Wednesday, 29 July 2015

UC Berkeley Botanical Garden

On Monday the girls and I ventured to a popular local spot that we had never visited before; UC Botanical Garden here in Berkeley.

This weekend, UC Botanical Garden had their biggest weekend ever in terms of attendance and it was all due to one special flower. Trudy, the garden's resident Titan Arum (Amorphophallus titanum) or Corpse Flower was blooming for the first time. What makes this flower so special? Well, first of all it takes at least seven years for the plant to bloom for the first time, and then that bloom only lasts for a few days. Second of all, the flower is absolutely massive. I believe that Trudy reached 56 inches in height! And last but not least there's the smell. When the Corpse Flower blooms a foul odor reminiscent of rotting flesh is released to attract flies for pollination. I'm guessing you can tell where the name Corpse Flower comes from!

When I heard about the blooming Corpse Flower I knew I had to take the girls to see it. I mean, how often do you get to see a flower that's bigger than your whole body? Or smell a flower that reeks of rotting flesh? But as the UC Botanic Garden is perched high in the Berkeley Hills where regular buses don't go I wasn't sure how we'd get there. As luck would have it, it turns out that the UC shuttle buses I see driving around town aren't just for UC students (as I has always thought) and there's one that goes right to the entrance of the gardens. Woo hoo!


Trudy's bloom was at its peak on Sunday - and so was the number of visitors. We waited until Monday when I knew it would be a little quieter to visit. While it would have been amazing to see the flower completely open, the large crowds would have been too much for the kids.



When we arrived at the Botanical Garden we headed straight to the Tropical House to see Trudy. There was a small crowd of people there but we were still able to head straight in. I heard that on Sunday there had been an hour long wait to get into the Botanical Garden plus an equally long wait to get into the Tropical House! By the time of our visit Trudy was already starting to close up but was still pretty impressive none the less.


A hole had been cut near the base of the flower for the collection of pollen and to also serve as a window into flower for visitors. I believe that staff collected the pollen a little later in the day after our visit.



The rotting flesh smell was mostly gone when we visited, but I'm perfectly ok with that! You could still smell it a little if you put your face in close. Ava and Lola were able to get a whiff when someone kindly held them up to get a little closer. When asked by staff what she thought the flower smelled like Lola yelled out "Garbage!" Ava didn't find the smell so unpleasant though and responded that she thought it just smelled like flowers!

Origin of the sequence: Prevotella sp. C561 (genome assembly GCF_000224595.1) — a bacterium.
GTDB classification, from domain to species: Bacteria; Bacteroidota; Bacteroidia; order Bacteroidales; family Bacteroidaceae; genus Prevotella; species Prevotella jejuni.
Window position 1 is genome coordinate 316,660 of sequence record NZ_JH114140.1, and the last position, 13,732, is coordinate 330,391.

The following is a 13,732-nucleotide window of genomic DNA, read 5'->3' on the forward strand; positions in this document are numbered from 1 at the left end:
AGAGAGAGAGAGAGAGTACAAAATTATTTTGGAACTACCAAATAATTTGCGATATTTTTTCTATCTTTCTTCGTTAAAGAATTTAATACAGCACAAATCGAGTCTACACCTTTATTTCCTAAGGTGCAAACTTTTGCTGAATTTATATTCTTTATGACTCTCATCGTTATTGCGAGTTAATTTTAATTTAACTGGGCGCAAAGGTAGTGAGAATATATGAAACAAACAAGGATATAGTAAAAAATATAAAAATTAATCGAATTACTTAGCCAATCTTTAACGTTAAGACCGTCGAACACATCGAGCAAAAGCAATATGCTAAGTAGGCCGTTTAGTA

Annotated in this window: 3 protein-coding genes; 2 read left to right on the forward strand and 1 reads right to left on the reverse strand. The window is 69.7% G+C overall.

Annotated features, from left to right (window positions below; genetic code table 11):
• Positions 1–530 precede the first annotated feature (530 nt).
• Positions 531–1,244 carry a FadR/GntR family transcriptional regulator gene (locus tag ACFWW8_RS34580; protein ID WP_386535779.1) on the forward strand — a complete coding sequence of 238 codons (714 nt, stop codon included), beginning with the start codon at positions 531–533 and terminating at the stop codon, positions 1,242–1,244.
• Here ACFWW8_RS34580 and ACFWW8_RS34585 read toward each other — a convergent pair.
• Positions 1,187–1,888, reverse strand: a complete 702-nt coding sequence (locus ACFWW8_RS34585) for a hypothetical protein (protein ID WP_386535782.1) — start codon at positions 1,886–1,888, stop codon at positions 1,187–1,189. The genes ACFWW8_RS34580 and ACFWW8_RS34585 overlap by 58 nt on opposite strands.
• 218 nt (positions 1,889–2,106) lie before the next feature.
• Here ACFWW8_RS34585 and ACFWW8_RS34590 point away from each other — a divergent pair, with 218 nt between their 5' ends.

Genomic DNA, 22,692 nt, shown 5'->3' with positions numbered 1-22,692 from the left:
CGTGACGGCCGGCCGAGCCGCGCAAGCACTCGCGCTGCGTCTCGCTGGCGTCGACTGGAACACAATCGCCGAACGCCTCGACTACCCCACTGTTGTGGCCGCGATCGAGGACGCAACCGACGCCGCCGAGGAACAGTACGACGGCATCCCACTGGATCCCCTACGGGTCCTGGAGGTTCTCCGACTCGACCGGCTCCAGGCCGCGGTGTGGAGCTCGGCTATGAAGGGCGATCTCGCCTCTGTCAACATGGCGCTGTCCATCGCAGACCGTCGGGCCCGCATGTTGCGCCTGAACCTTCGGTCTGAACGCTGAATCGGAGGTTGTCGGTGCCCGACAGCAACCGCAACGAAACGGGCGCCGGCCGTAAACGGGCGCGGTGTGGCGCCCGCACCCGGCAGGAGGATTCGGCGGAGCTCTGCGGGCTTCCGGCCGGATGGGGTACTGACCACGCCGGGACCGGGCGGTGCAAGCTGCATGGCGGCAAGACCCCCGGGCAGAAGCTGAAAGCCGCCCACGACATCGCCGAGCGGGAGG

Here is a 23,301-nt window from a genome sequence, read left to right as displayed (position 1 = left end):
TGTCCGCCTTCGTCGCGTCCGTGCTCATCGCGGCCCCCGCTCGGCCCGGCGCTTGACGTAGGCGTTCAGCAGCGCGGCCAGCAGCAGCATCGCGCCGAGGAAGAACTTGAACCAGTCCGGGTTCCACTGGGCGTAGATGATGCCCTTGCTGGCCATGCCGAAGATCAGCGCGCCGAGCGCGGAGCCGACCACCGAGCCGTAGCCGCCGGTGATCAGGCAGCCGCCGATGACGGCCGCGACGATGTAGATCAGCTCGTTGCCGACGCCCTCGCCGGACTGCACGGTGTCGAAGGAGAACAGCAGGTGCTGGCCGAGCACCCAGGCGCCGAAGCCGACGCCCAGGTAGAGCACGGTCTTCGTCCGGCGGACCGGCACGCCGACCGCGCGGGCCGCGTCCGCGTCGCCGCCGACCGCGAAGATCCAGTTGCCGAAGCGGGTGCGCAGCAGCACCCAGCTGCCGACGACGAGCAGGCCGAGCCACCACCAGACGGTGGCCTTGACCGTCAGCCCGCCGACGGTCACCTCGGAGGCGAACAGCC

Oh, and I'm guessing you probably noticed Lola's pink hair!


While Trudy the Corpse Flower was the main reason for our visit we were keen to check out the rest of the garden. The garden is spread over thirty four acres and features more than 13,000 plant varieties from around the world, cultivated by region in naturalistic landscapes. The girls were pretty keen to see the Australasia section first so we headed there next.


It was a hot day (positively sweltering by Bay Area standards!) so we were all pretty excited when we came across a sprinkler watering a section of the Australasia garden - and some of the path! The girls danced around under the sprinkler to cool off, and under many more throughout the garden. I was a little worried that Lola's pink hair chalk would wash out and spread everywhere but it hardly budged. On a side note, I shampooed her hair four times the following morning and it's still slightly pink!


Nice and cool from the sprinkler we made our way around the garden, stopping to look at a pond, the stunning views over the Bay, beautiful flowers and, of course, to play under more sprinklers!


We couldn't see quite as much of the Botanical Garden as we would've liked as I had Mathilde's stroller with us which restricted which paths we could walk on. Being on a hill, the garden is full of little paths with stairs. We ventured up and down a few of them but couldn't stray too far away from the main paths where I'd left the stroller. Now that I know how easy it is to get to the UC Botanic Garden by shuttle bus we'll be sure to go back again soon - without the stroller. The girls noticed that the shuttle bus also stops at nearby Strawberry Canyon pool which we've only ever been to once - on foot, hence never making it back! I think that a trip to Strawberry Canyon pool and UC Botanical Garden is in order soon.

For more information about UC Botanical Garden you can visit their webpage here: http://botanicalgarden.berkeley.edu/


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